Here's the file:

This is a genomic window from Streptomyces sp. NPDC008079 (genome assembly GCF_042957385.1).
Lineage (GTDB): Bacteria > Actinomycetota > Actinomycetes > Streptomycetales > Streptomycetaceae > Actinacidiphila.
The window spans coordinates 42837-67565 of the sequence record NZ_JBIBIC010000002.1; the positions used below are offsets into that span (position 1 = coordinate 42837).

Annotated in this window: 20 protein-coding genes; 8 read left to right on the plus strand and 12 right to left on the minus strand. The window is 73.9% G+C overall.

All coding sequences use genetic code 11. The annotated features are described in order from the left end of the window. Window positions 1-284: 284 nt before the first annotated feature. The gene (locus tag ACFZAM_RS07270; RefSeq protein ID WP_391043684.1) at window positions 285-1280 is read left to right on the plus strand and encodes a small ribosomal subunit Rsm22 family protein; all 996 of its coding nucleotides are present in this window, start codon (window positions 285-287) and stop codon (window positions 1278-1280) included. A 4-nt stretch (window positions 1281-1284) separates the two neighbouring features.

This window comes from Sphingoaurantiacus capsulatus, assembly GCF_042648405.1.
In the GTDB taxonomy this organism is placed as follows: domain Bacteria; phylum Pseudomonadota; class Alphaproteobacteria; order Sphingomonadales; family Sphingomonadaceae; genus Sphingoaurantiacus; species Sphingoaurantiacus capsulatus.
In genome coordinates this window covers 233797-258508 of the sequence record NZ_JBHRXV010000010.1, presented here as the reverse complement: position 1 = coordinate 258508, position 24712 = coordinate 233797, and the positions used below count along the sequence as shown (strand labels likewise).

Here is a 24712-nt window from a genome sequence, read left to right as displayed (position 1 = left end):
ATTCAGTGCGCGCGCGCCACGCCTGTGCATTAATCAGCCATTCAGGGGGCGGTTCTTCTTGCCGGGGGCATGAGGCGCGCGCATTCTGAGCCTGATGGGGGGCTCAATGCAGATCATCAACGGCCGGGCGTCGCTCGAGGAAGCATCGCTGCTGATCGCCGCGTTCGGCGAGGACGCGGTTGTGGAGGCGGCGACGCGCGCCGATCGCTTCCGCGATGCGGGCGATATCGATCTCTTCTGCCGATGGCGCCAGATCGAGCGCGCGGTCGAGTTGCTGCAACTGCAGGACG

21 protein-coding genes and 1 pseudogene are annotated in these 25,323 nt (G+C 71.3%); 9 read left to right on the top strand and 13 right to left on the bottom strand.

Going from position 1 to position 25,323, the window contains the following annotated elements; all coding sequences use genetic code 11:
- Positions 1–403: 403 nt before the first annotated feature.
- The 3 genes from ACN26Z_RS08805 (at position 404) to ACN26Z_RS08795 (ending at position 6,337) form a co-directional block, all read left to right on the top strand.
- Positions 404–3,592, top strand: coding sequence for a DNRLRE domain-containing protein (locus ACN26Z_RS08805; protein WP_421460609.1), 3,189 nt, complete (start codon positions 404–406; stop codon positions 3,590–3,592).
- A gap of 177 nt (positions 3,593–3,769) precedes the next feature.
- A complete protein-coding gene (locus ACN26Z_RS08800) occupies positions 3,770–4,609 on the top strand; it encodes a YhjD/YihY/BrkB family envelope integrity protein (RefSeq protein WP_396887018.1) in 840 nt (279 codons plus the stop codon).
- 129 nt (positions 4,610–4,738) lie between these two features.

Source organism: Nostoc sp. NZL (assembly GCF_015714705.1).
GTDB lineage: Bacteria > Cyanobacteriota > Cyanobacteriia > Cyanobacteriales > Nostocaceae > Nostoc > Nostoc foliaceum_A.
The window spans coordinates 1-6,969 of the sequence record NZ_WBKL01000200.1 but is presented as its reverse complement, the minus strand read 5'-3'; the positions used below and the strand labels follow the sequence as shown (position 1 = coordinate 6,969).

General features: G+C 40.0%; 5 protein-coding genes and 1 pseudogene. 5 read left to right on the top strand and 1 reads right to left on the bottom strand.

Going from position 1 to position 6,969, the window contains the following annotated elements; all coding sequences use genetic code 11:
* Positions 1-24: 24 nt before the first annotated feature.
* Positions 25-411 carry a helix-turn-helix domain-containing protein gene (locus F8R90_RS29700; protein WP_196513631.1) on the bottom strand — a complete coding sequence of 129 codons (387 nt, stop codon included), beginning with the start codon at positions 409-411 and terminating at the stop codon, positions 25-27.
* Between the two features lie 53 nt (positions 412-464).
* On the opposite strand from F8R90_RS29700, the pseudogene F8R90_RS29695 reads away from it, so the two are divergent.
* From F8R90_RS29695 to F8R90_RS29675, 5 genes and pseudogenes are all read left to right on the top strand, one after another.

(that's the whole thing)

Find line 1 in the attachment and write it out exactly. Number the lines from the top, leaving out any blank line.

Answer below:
This is a genomic window from Streptomyces sp. NPDC008079 (genome assembly GCF_042957385.1).